Louisiana-Based Apparatus Maker Gives IFW Attendees a Plant Tour
Vol 21 No 3
Thirty years ago Chris Ferrara worked as a pipefitter-fabricator at a petrochemical refinery in Baton Rouge. He also served as a volunteer firefighter in a nearby rural suburb known as Central City.
"We didn't have a whole lot of money to operate the fire department," he said. "It took door-to-door donations and chicken dinners to make ends meet."
Of the many things the department needed, most important was a new tanker truck. Ferrara and some other volunteers decided to build one themselves.
"That was my first real experience with building trucks," Ferrara said. "I wanted to go into business for myself and so a couple of years later I jump in with both feet."Today, he owns a company specializing in fire apparatus that estimates sales well over $100 million for 2006.
"Only in America can somebody start from that level and get to where I am today," he said.
Ferrara addressed his comments to Industrial Fire World conference attendees touring the 280,000 square foot Ferrara Fire Apparatus manufacturing plant in Holden, LA. in March.
Ferrara employs 375 people at its Holden facility. In addition, Ferrara has offices in Louisiana, California and Florida. The company maintains a fleet of 10 service vans nationwide staffed by road mechanics.
"We have a network of 30 dealers that sells and promotes our vehicles throughout the country," Ferrara said. "We have 29 direct sales staff that operate in Louisiana, Texas, Mississippi, Florida, Arkansas and several other states."
Ferrara's biggest customer is Palm Beach County, FL with 82 Ferrara units in service. The company made its first sale there in 1984. Other large customer bases for the company have been New York, San Francisco, Detroit and Houston.Internationally, Ferrara is doing business in China, Indonesia, the Bahamas and Trinidad. Ferrara's Strong Arm, a fire truck with a telescopic boom that can penetrate a 6-inch concrete wall, has proved to be a big seller overseas.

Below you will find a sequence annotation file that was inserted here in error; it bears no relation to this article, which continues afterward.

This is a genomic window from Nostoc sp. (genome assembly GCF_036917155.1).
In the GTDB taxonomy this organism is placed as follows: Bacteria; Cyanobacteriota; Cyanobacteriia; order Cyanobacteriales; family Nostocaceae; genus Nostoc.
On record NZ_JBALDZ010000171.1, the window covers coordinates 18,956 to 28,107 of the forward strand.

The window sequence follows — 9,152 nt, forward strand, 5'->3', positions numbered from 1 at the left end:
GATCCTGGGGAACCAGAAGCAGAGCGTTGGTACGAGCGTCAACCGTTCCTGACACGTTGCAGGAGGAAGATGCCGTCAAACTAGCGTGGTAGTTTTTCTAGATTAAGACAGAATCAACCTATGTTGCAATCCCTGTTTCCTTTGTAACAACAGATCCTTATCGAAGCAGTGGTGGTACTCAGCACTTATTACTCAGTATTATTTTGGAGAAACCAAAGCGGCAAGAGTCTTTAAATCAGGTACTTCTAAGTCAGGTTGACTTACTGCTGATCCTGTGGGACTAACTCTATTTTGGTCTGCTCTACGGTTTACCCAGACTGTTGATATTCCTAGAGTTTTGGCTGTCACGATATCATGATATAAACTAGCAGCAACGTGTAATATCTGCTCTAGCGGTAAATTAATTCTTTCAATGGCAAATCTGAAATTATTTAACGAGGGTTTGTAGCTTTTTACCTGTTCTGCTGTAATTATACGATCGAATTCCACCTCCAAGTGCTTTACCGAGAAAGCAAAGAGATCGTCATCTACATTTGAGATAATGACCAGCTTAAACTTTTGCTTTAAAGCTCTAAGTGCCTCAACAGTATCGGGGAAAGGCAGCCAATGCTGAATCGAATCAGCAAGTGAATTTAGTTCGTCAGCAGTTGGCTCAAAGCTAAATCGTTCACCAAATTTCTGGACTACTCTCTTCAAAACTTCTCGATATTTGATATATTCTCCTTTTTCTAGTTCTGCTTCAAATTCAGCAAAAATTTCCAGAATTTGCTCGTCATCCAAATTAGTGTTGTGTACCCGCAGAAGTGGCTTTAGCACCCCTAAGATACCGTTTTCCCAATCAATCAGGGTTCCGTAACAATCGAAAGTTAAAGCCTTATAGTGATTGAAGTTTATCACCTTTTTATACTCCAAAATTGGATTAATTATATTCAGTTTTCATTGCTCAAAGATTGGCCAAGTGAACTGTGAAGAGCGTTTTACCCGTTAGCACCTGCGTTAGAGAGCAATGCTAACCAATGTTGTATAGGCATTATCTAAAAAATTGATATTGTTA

"In China, we sold two Strong Arms," Ferrara said. "Also, we just made our first Strong Arm sales to Istanbul, Turkey. They bought three."
Ferrara has been quick to adapt to key changes in the fire apparatus business. Using the Internet, customers can access real-time video of their truck being built, charting its progress day to day.
"Customers can follow the truck from start to finish and tell us about any changes they want made," Ferrara said.
Ferrara Fire Apparatus gained national recognition in 2001 after the September 11 attack on the World Trade Center and the Pentagon. After a state wide donation drive, Ferrara accepted a 60-day deadline to build a fire truck for New York to replace one of many destroyed.
"Building a complete fire engine in 60 days from the ground up to tough New York City specs was a daunting challenge," Ferrara said. "My craftsmen donated much of their time, working around the clock to build the truck."
On the way to New York, the truck, dubbed "Spirit of Louisiana," made a stop at the White House for a special ceremony on the South Lawn.
"Behind me sits one beautiful, well-manufactured truck made by an entrepreneur in Louisiana who asked his people to work overtime, and they did, to deliver it here today," President Bush said.
Following Hurricane Katrina, FDNY responded with a contingent of apparatus sent to Louisiana.
Leading the way was former Engine 283, also known as the Spirit of Louisiana.
"We were really proud to have that truck come back to us when we needed it," Ferrara said.
For more information about Ferrara, visit their web site at www.ferrarafire.com.